In this, though, the EU is not only looking at Brexit. It is looking at the long-term and its need to simplify the myriad of agreements with neighbouring states. It is very conscious that concessions to the UK, which take it in the wrong direction, could set precedents which are exploited in a way which would set back Brussels' long-term aspirations.

Through following the ins and outs of the EU-UK negotiations over the years, it does not seem to me that the UK is always (or ever) aware of the constraints on the EU. The UK is looking at a deal from its own perspective, but Brussels must always be looking over its shoulder to see how any agreement inter-reacts with the other deals it has made – as well as its impact on existing members.

This is why May's original plan for a "deep and special partnership", which was to be of "greater scope and ambition than any such agreement before" – written into her Article 50 letter - was never going to fly.

Less than a month after that letter, Merkel was addressing the Bundestag, emphasising the UK, as a third country, "cannot and will not enjoy the same rights or possibly be better off than a member of the European Union". Unfortunately, she added, "I have a feeling that some in the UK are still delusional about this".

Equally delusional is Johnson, calling for "nothing more complicated than a Canada-style relationship", evidently without the first idea of what that agreement actually entails. Although ostensibly asking for less than May, he is offering far fewer concessions than Canada, while expecting more from the deal. This also isn't going to fly.

Given Johnson's declared stance, on fishing and other matters, it is hard to see how an agreement can actually be reached. Nonetheless, after his self-isolation, Barnier is rejoining the talks and remains optimistic that a deal can be reached. But how much of that is simply part of the blame-avoidance strategy, it is hard to tell.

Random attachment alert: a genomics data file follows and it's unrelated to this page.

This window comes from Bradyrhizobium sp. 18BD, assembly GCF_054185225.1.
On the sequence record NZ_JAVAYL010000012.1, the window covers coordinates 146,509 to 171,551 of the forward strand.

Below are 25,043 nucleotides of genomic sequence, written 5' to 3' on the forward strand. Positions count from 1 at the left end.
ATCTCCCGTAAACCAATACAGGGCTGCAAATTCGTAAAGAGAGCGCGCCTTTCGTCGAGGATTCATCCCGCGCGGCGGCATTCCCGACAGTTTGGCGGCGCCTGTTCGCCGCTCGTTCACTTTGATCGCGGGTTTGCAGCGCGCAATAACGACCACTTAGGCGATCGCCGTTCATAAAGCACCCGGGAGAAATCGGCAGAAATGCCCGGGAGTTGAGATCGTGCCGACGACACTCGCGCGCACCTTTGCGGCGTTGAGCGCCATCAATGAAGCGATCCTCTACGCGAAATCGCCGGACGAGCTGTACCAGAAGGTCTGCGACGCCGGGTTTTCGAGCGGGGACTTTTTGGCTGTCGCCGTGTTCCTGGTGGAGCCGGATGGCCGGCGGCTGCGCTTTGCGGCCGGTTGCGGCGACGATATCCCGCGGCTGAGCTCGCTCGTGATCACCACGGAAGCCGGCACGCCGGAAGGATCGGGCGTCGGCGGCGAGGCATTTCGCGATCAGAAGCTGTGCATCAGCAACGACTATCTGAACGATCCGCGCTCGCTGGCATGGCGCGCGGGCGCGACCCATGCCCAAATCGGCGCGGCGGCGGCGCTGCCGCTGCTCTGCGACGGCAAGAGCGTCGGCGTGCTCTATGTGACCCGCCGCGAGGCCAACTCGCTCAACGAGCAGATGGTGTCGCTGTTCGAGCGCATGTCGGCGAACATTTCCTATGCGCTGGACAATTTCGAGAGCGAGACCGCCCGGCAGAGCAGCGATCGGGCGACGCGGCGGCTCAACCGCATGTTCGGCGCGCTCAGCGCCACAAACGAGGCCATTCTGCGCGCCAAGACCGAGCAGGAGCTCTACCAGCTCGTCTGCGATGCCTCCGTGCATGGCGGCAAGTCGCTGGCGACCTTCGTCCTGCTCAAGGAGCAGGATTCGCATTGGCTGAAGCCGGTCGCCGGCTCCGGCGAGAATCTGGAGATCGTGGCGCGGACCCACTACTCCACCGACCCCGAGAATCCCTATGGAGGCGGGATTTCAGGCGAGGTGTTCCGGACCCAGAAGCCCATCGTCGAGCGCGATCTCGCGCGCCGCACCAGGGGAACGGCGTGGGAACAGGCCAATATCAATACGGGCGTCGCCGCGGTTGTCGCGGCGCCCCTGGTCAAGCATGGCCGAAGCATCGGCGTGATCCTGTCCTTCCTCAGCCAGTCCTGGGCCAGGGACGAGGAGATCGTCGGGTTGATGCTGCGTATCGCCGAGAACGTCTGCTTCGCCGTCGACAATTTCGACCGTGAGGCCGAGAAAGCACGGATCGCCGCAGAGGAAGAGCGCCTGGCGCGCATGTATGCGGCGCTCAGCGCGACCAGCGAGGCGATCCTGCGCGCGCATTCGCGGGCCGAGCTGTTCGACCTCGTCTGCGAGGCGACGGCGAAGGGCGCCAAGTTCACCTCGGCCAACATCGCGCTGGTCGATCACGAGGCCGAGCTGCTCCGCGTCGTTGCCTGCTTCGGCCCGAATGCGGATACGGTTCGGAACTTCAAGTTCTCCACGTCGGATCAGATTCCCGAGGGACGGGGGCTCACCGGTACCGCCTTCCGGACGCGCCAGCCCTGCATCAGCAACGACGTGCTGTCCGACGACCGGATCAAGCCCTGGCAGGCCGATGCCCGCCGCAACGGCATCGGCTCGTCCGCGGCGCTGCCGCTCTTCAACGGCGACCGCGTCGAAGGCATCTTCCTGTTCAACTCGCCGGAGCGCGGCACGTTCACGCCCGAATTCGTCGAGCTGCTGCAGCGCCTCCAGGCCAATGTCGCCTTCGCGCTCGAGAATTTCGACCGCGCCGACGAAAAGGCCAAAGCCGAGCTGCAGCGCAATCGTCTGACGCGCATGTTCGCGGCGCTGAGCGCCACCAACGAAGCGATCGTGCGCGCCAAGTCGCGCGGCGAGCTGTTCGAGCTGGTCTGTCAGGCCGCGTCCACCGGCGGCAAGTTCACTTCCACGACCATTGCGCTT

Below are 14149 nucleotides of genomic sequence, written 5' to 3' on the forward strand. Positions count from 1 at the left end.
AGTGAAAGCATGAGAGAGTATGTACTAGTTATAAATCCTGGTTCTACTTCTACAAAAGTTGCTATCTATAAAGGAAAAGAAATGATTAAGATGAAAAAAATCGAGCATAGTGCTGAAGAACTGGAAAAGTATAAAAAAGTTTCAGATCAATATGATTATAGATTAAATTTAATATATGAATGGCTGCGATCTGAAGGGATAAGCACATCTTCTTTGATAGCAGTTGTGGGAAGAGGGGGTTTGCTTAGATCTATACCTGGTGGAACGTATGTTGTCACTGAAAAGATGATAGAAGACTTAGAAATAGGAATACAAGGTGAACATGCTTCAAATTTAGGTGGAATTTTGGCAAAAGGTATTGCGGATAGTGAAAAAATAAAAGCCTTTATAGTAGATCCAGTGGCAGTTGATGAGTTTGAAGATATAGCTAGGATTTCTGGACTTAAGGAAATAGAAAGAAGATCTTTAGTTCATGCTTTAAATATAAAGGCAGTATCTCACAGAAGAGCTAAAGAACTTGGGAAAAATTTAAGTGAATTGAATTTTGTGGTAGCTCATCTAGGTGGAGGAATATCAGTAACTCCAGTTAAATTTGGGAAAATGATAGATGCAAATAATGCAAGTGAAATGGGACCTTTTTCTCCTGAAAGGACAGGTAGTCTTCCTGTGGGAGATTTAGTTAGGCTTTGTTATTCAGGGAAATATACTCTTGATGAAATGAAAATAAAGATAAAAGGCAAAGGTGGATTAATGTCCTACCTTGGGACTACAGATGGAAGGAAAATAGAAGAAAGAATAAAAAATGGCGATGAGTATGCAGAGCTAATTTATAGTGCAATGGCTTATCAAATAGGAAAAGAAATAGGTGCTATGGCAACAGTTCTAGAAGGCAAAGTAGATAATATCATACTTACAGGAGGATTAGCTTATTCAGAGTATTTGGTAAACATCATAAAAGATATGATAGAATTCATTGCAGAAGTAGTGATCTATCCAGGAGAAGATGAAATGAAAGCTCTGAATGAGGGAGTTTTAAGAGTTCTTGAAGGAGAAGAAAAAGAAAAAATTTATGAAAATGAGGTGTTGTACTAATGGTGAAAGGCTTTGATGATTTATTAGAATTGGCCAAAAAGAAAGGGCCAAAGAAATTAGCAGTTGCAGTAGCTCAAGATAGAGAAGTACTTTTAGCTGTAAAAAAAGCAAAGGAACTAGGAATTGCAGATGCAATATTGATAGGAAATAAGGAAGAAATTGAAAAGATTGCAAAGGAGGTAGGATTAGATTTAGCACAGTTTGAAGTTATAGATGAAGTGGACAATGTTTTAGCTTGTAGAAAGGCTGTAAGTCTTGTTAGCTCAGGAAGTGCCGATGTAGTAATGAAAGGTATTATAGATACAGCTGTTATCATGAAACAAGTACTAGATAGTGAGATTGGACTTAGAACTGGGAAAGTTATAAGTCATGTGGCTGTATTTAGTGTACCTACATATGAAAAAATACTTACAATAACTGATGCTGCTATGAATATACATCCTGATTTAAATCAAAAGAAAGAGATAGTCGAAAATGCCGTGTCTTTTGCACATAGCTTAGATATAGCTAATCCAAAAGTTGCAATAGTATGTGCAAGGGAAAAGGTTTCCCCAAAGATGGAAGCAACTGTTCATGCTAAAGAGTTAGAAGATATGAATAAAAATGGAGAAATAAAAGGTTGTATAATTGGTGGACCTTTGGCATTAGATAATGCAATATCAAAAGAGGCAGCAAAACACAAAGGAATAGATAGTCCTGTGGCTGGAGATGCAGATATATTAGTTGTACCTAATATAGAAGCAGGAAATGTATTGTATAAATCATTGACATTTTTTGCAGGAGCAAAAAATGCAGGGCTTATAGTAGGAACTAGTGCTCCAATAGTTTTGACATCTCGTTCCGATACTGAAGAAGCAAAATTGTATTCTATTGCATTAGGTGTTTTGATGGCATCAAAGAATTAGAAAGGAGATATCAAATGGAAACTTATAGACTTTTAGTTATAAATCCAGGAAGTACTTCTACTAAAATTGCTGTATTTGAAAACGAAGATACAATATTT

However, Taoiseach Micheál Martin, is also optimistic, taking the view that an outline of a Brexit deal could be reached by the end of this week, despite both sides still complaining that "fundamental differences" remain.

One thing for sure, with the positive news about Covid-19 vaccines, there is hope of an end in sight for the UK epidemic, possibly as early as spring. This is good news and bad news for Johnson. The good news is that it gives the economy – which has proved remarkably resilient - a chance to recover.

The bad news is that Covid will not necessarily provide cover, to conceal the adverse economic effects of a no-deal Brexit. And, with the Bank of England governor warning that the cost of a no-deal scenario would be bigger in the long term than the damage caused by Covid-19.

Personally, I am always a little suspicious of long-term economic forecasts, which have a tendency to be wrong – and especially in this case as there are too many imponderables. But the potential political effect of this warning rather puts Johnson on the line. If the prime minister does opt for a no-deal, and the projections are even half-way correct, the damage to his diminishing credibility could be terminal.

Bearing in mind that the effects will not be evenly spread – as with rumours of a shut-down of the Nissan plant in Sunderland (since denied) – the electoral impact for the Tories might be disproportionate if it turns the newly-acquired "Red Wall" seats.

Nothing quite focuses Tory minds like the prospect of losing an election and while there are some years to run before we go to the polls, nervous MPs could still exert an influence on No 10.

Yet, for all that, we're still none the wiser as to what the immediate future might bring. Johnson is quite capable of blowing it at the last minute, but he is equally capable of conceding a disastrous agreement and going to the country telling everybody how "fantastic" it is. The man is truly that much of a moron.

So, as always, we wait and wait. They also serve who stand and wait, we used to be told. There may not be a lot of serving going on these days, but there is certainly a lot of waiting, especially when it comes to roadside toilets.

Also published on Turbulent Times.

comments powered by Disqus

Log in

Sign THA

The Many, Not the Few